Why don’t you write your own stuff?
But I do, I answered. You know I do.
Then why this?
How do you explain the notion of a commonplace book to a non-writer?
For inspiration, I say, For enjoyment, the way people flicker through old photo albums
or their smart phone galleries.
But it wasn’t quite like that.
It was modeling too,
getting the feel for writing at the top of its game, to remind you how it’s done,
for quotes like this: ‘I don’t believe in writer’s block … plumbers don’t get plumber’s block,
doctors don’t get doctor’s block.
Why should writers be any different and then expect sympathy for it?’
[ Philip Pullman]
But she didn’t get it.
You’ve got heaps of these notebooks in your cupboard, she said. What is wrong with you?
Have you no faith in yourself?
There was no point in arguing.
But when she came upon me ‘copying’ I would flinch as if caught in some shameful act.
I have been called an ostrich for burying my head in the sand,
a mole for burrowing down to my zone of creativity,
a creepy lizard by a former girlfriend,
a snail for withdrawing inside my shell when I watch TV,
but best of all a bear, Johnny Bear, a much loved character
from my partner’s childhood, who lived with Grump, his mother
in Yellowstone Park in the book by Ernest Thompson Seton
which I am now devouring like the bookworm I am.
*which animals have you sometimes been compared to?
Not Katherine Anne Paterson’s Bridge
the one that Leslie and Jess cross
to get to their magic kingdom.
Nor that bridge too far.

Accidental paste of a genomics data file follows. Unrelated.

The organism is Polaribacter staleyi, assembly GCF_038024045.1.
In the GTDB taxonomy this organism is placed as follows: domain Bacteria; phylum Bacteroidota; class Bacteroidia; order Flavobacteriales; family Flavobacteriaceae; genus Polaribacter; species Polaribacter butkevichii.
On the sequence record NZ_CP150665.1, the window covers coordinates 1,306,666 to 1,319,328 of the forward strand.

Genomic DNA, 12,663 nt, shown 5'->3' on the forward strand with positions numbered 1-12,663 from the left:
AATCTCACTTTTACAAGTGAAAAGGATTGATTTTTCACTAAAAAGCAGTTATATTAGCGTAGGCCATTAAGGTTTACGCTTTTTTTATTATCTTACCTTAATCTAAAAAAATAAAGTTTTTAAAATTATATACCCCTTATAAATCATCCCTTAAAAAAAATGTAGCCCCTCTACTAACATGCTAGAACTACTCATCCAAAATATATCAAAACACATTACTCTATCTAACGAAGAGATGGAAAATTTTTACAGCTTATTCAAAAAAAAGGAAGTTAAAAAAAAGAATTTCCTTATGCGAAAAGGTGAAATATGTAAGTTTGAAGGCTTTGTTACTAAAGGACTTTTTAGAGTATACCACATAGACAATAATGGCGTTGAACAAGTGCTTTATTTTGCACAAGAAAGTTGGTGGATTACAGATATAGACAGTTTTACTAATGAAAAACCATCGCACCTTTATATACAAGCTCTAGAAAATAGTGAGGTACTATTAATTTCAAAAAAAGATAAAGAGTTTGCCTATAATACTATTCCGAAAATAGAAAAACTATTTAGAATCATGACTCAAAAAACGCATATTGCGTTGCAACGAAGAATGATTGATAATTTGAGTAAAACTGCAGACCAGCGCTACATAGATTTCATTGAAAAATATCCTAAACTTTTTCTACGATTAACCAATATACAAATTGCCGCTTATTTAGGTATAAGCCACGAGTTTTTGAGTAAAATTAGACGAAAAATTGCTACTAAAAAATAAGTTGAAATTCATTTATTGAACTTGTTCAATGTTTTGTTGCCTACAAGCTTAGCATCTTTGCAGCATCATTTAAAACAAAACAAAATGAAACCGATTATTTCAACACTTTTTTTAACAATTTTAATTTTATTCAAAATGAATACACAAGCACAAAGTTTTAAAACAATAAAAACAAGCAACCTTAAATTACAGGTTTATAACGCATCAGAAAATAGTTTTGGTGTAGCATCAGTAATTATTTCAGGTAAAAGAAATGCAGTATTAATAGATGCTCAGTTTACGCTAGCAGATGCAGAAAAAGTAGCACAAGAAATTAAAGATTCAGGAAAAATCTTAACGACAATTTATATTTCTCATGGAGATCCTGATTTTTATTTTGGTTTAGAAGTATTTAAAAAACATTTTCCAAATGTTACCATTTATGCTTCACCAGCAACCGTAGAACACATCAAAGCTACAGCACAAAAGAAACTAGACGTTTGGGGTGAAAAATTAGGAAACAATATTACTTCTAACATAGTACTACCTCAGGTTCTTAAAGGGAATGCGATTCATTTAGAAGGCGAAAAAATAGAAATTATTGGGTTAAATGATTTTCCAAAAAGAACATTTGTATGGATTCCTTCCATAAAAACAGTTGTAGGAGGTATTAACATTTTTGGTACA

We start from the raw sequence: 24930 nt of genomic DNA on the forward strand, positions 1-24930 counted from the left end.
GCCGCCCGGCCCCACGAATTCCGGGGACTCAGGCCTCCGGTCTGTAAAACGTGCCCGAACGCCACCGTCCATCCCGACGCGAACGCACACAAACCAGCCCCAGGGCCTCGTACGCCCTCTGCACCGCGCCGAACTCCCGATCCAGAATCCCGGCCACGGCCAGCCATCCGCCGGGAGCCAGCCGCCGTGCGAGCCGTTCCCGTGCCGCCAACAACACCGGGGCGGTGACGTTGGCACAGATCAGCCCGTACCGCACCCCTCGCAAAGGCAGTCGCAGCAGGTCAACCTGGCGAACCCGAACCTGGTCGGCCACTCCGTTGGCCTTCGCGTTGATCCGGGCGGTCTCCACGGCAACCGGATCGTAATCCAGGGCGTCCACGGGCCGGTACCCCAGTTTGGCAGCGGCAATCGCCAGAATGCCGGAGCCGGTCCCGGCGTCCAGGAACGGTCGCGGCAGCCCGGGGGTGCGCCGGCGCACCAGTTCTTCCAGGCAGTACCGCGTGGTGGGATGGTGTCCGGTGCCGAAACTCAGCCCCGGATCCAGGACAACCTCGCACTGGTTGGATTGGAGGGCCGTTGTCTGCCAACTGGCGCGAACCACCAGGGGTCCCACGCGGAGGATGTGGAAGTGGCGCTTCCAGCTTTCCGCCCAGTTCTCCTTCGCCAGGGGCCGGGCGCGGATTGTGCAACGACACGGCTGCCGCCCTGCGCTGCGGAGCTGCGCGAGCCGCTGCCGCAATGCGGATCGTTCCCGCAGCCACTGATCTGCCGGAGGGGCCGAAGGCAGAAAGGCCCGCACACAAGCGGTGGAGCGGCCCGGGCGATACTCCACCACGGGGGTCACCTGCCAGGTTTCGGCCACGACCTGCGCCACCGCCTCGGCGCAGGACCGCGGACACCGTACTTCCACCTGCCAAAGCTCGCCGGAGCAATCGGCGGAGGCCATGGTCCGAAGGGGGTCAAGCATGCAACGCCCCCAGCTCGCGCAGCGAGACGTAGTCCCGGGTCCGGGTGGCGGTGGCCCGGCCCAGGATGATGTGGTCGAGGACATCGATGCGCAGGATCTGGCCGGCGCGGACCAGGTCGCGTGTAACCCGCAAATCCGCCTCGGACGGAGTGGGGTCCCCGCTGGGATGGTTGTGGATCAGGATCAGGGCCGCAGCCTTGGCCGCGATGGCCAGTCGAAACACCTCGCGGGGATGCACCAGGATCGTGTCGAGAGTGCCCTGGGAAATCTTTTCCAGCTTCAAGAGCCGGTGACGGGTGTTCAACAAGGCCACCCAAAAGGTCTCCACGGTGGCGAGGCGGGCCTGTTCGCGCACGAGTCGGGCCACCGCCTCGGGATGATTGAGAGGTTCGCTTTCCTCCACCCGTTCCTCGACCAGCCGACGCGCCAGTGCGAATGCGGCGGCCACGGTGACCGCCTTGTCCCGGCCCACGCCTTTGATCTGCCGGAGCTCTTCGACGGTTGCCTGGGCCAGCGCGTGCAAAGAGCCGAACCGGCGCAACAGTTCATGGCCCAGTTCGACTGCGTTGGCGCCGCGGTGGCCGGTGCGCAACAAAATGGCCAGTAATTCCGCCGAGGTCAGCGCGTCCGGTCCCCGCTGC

Not the one Over Troubled Waters.
Nor that terrible one on the River Kwai.
Not even the bridges you burn
so there’s no turning back
but that rope suspension bridge
dangling high over the gully
that me and my faithful mutt, Salem,
can’t bring ourselves to cross
photo by Andre Amaral on Unsplash.com
He had a rough time as a kid, a tough time as a teenager, and did hard time as an adult in maximum-security, an ideal upbringing for a Coffin Confessor, a calling Bill Edgar, the author, pioneered.
You need balls to be a coffin confessor, a job, if you’ll excuse the pun, he fell into. A coffin confessor gatecrashes funerals, and reads out what his client, the deceased, discloses to him on their deathbed. He is entrusted to let the mourners know the bitter truth that has been largely hidden from them all this time. There is always at least one of the mourners who receives a right royal drubbing, a public flogging by the lash of truth.
He3re is his spiel: “Excuse me, but I’m going to need you to sit down, shut up or fuck off. The man in the box has a few things to say,”
You gotta read this book. Every chapter is rivetting.
I was chatting with Worms the other day about Proust,
about his masterpiece, ‘Remembrance of Things Past’
and how neither of us had read it; Worms even found
the name ‘Proust’ intimidating; and I thought how many
of the world’s best known works I have never read,
like Longfellow’s ‘Hiawatha’, Melville’s ‘Moby Dick’,
even Shakespeare’s ‘Titus Andronicus’ and even though